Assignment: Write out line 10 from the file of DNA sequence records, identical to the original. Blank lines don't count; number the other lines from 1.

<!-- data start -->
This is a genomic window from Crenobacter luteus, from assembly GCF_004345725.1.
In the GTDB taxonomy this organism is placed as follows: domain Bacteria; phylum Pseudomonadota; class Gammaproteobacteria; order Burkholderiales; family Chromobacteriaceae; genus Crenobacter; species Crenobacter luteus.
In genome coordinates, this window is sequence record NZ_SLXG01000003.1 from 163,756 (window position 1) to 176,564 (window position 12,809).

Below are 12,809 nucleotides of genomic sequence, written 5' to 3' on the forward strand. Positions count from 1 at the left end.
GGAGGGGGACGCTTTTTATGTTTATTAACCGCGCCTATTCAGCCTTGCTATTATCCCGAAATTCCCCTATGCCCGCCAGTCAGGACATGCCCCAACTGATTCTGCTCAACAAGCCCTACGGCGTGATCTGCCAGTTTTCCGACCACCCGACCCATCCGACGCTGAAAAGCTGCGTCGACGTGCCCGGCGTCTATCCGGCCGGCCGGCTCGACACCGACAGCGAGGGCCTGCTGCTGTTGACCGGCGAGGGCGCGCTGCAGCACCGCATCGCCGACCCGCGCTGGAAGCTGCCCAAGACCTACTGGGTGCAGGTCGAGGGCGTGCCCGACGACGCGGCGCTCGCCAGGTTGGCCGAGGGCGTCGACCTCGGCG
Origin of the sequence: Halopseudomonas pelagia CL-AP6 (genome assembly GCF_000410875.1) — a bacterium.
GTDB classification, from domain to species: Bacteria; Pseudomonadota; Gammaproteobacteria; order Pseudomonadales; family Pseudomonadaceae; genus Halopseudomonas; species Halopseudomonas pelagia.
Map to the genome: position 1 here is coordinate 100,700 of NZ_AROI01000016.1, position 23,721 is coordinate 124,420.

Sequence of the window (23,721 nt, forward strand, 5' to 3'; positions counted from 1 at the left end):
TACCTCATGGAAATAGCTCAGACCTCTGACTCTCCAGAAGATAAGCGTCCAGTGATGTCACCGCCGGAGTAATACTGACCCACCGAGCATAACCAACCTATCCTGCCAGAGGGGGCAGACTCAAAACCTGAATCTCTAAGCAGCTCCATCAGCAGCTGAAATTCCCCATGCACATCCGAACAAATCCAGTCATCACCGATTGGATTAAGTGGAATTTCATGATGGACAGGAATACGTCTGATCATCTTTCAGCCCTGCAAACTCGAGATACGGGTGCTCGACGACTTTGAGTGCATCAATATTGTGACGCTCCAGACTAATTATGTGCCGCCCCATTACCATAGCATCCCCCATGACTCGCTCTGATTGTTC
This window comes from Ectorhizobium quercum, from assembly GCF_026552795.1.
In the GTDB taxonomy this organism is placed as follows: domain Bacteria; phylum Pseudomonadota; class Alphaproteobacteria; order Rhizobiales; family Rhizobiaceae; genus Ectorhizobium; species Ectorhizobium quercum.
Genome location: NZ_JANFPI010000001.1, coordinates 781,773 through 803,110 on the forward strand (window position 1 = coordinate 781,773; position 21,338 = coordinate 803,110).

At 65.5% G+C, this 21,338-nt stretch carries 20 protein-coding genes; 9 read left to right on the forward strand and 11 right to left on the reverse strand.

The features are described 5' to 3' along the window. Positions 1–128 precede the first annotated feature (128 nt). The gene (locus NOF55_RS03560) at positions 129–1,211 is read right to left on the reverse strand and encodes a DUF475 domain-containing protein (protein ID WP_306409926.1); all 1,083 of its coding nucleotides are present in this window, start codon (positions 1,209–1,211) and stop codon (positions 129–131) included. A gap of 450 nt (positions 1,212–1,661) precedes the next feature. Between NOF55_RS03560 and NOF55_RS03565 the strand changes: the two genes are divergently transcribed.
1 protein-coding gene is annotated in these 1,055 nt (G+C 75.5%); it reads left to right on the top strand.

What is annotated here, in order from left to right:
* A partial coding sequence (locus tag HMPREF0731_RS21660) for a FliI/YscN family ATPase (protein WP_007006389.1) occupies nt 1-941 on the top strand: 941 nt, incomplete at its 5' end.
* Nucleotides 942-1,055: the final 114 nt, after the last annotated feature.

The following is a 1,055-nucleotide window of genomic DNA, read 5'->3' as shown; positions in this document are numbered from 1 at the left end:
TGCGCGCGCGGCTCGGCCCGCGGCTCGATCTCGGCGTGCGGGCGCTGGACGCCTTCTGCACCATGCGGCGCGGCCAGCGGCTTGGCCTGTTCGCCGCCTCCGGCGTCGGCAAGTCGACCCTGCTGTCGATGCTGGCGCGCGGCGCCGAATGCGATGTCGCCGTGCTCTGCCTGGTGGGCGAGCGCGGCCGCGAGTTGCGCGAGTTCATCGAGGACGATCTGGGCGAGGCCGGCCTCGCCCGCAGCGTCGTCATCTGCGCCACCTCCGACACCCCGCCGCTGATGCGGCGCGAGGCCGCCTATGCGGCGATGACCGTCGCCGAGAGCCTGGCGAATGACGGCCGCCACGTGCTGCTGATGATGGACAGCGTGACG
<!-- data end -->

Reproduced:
TACCTCATGGAAATAGCTCAGACCTCTGACTCTCCAGAAGATAAGCGTCCAGTGATGTCACCGCCGGAGTAATACTGACCCACCGAGCATAACCAACCTATCCTGCCAGAGGGGGCAGACTCAAAACCTGAATCTCTAAGCAGCTCCATCAGCAGCTGAAATTCCCCATGCACATCCGAACAAATCCAGTCATCACCGATTGGATTAAGTGGAATTTCATGATGGACAGGAATACGTCTGATCATCTTTCAGCCCTGCAAACTCGAGATACGGGTGCTCGACGACTTTGAGTGCATCAATATTGTGACGCTCCAGACTAATTATGTGCCGCCCCATTACCATAGCATCCCCCATGACTCGCTCTGATTGTTC